The British Navy cruises on steam, not sails, in this Victorian-era series

Britannia’s Wolf – review April 19, 2013 By R. Moore

I read “Britannia’s Wolf” and enjoyed it on several levels. First, and to my mind most importantly, I considered it a “good read,” one that gave me enjoyment commensurate with the time invested. I’m a nautical genre fan, and have read many of the series set in at the peak of the age of sail and the conflicts between Britain and France in the 18th and early 19th centuries. As much as I love them, it was refreshing to begin a series that is set in a different time period and with different players (aside from Britain) in the Great Game of later 19th Century national rivalries and colonial imperialism. The battle scenes are vivid and showcase a different form of naval warfare from the exchange of volleys at a cable’s length or closer of the wooden ship era, one that is inching closer to the long-distance duels of the early 20th Century. I particularly appreciated the way the author dealt with the rapidly evolving technology of the time, which was showcased particularly in the small arms, and more interesting to me (because I know less about them) the naval artillery, with muzzle-loaders still in use next to rapid-fire breechloaders.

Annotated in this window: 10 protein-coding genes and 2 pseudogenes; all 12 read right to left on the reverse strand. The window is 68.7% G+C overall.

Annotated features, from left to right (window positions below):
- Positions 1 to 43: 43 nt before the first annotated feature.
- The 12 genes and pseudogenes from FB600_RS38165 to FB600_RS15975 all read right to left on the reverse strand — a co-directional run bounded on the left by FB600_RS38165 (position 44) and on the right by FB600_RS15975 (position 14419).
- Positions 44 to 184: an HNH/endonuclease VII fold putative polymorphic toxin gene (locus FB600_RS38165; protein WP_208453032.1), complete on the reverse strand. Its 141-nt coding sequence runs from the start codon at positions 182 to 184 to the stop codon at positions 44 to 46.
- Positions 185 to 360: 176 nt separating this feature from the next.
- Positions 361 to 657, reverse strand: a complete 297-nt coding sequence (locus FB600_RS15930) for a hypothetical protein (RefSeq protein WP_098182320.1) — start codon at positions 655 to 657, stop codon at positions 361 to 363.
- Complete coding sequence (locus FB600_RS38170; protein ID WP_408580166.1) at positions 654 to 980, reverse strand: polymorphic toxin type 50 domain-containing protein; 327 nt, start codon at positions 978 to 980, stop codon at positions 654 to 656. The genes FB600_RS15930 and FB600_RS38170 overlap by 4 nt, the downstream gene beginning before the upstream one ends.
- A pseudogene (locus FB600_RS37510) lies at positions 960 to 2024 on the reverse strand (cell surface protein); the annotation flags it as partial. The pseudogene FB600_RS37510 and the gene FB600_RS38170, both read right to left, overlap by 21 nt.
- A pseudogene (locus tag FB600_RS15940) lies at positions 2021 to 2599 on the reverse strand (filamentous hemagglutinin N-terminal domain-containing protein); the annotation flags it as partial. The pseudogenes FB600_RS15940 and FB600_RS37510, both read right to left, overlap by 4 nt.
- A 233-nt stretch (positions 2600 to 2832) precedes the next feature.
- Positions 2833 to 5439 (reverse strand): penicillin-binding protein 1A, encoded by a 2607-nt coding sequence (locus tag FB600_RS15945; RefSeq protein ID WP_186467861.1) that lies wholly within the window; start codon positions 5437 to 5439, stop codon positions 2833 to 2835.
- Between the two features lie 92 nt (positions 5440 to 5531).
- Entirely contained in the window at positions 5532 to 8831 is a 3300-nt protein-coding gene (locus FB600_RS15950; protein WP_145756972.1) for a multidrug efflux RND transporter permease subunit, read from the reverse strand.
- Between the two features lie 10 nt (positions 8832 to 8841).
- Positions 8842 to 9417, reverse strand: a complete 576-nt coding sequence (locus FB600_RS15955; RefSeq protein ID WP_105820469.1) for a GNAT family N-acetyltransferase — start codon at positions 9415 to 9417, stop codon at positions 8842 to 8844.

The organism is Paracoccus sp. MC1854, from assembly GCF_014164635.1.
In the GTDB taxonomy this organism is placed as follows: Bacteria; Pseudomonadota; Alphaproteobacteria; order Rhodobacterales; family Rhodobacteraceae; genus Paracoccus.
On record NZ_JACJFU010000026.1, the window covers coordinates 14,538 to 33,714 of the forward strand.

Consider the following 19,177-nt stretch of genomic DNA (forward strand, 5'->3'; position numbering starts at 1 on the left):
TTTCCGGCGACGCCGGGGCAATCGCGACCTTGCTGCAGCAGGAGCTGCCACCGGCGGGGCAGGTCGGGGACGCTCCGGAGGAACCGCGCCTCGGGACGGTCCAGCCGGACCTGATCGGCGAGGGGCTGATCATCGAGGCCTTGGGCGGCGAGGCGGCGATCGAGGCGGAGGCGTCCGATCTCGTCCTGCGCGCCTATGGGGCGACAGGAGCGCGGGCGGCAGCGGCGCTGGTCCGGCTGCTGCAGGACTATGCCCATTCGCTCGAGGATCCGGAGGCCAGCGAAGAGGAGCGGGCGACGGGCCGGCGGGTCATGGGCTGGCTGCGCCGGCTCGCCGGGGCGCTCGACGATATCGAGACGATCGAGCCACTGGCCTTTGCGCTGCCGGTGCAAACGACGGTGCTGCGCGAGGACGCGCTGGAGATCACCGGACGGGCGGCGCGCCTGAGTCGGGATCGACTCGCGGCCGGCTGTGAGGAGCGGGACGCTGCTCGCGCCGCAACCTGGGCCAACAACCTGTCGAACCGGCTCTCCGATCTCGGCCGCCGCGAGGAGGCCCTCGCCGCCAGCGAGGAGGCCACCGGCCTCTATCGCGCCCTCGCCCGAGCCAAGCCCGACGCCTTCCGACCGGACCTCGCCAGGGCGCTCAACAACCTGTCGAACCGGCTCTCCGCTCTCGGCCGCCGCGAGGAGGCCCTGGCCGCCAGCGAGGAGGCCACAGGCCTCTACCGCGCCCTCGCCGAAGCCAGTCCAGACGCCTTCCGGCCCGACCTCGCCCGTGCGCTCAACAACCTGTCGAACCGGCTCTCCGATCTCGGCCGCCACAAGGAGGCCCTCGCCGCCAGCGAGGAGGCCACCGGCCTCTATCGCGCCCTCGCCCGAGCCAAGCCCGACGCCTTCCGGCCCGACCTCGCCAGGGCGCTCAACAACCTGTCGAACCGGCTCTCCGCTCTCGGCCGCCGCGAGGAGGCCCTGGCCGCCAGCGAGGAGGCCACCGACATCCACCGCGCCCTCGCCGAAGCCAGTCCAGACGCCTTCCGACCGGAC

Nicholas Dawlish is the British officer at the center of this novel which promises to be the first of a series chronicling a career that has been outlined in the author’s mind. He is of his times, a Victorian, and American readers should bear with such traits as his then-proper concerns of class and place in matters of the heart. He is an embodiment of “stiff upper lip,” but bears some internal conflicts which will help humanize him as the series continues. And he is ingenious and unrelenting in a fight, virtues that serve both him and the reader well when he’s in conflict.

Click here to return to “Books”